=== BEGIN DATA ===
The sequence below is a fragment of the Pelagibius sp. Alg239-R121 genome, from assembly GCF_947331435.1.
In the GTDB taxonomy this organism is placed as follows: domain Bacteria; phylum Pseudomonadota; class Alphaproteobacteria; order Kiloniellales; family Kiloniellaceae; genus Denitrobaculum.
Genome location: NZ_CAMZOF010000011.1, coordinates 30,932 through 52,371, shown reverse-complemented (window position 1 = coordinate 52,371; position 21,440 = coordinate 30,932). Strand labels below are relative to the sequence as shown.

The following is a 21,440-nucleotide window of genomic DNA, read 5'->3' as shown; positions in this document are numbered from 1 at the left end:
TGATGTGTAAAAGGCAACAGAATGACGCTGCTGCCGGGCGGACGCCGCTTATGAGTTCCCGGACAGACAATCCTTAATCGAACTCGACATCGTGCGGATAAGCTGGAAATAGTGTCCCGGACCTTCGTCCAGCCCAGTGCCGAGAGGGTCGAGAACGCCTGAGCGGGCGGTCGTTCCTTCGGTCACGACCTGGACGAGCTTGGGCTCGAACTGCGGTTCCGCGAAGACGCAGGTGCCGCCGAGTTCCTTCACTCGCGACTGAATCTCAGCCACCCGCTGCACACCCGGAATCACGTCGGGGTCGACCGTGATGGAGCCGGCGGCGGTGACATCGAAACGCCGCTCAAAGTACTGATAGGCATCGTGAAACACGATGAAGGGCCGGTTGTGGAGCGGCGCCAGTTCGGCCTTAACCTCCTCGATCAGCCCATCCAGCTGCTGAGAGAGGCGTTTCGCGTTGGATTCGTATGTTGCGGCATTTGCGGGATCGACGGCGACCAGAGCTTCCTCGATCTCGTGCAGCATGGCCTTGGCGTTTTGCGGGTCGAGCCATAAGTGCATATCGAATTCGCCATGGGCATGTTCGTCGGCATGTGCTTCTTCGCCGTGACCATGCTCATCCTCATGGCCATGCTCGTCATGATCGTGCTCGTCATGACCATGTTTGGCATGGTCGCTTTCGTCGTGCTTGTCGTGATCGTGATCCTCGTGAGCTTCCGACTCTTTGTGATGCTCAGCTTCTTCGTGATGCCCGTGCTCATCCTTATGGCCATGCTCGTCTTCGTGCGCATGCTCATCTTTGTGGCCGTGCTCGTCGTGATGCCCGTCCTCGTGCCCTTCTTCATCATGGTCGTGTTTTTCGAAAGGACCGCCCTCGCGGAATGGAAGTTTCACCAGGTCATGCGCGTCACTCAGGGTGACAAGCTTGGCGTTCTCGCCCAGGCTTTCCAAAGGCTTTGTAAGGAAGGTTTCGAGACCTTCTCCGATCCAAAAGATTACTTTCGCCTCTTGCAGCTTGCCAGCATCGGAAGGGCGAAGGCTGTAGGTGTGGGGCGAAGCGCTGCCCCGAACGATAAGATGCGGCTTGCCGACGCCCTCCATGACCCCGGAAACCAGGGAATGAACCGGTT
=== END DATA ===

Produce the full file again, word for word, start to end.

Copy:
The sequence below is a fragment of the Pelagibius sp. Alg239-R121 genome, from assembly GCF_947331435.1.
In the GTDB taxonomy this organism is placed as follows: domain Bacteria; phylum Pseudomonadota; class Alphaproteobacteria; order Kiloniellales; family Kiloniellaceae; genus Denitrobaculum.
Genome location: NZ_CAMZOF010000011.1, coordinates 30,932 through 52,371, shown reverse-complemented (window position 1 = coordinate 52,371; position 21,440 = coordinate 30,932). Strand labels below are relative to the sequence as shown.

The following is a 21,440-nucleotide window of genomic DNA, read 5'->3' as shown; positions in this document are numbered from 1 at the left end:
TGATGTGTAAAAGGCAACAGAATGACGCTGCTGCCGGGCGGACGCCGCTTATGAGTTCCCGGACAGACAATCCTTAATCGAACTCGACATCGTGCGGATAAGCTGGAAATAGTGTCCCGGACCTTCGTCCAGCCCAGTGCCGAGAGGGTCGAGAACGCCTGAGCGGGCGGTCGTTCCTTCGGTCACGACCTGGACGAGCTTGGGCTCGAACTGCGGTTCCGCGAAGACGCAGGTGCCGCCGAGTTCCTTCACTCGCGACTGAATCTCAGCCACCCGCTGCACACCCGGAATCACGTCGGGGTCGACCGTGATGGAGCCGGCGGCGGTGACATCGAAACGCCGCTCAAAGTACTGATAGGCATCGTGAAACACGATGAAGGGCCGGTTGTGGAGCGGCGCCAGTTCGGCCTTAACCTCCTCGATCAGCCCATCCAGCTGCTGAGAGAGGCGTTTCGCGTTGGATTCGTATGTTGCGGCATTTGCGGGATCGACGGCGACCAGAGCTTCCTCGATCTCGTGCAGCATGGCCTTGGCGTTTTGCGGGTCGAGCCATAAGTGCATATCGAATTCGCCATGGGCATGTTCGTCGGCATGTGCTTCTTCGCCGTGACCATGCTCATCCTCATGGCCATGCTCGTCATGATCGTGCTCGTCATGACCATGTTTGGCATGGTCGCTTTCGTCGTGCTTGTCGTGATCGTGATCCTCGTGAGCTTCCGACTCTTTGTGATGCTCAGCTTCTTCGTGATGCCCGTGCTCATCCTTATGGCCATGCTCGTCTTCGTGCGCATGCTCATCTTTGTGGCCGTGCTCGTCGTGATGCCCGTCCTCGTGCCCTTCTTCATCATGGTCGTGTTTTTCGAAAGGACCGCCCTCGCGGAATGGAAGTTTCACCAGGTCATGCGCGTCACTCAGGGTGACAAGCTTGGCGTTCTCGCCCAGGCTTTCCAAAGGCTTTGTAAGGAAGGTTTCGAGACCTTCTCCGATCCAAAAGATTACTTTCGCCTCTTGCAGCTTGCCAGCATCGGAAGGGCGAAGGCTGTAGGTGTGGGGCGAAGCGCTGCCCCGAACGATAAGATGCGGCTTGCCGACGCCCTCCATGACCCCGGAAACCAGGGAATGAACCGGTT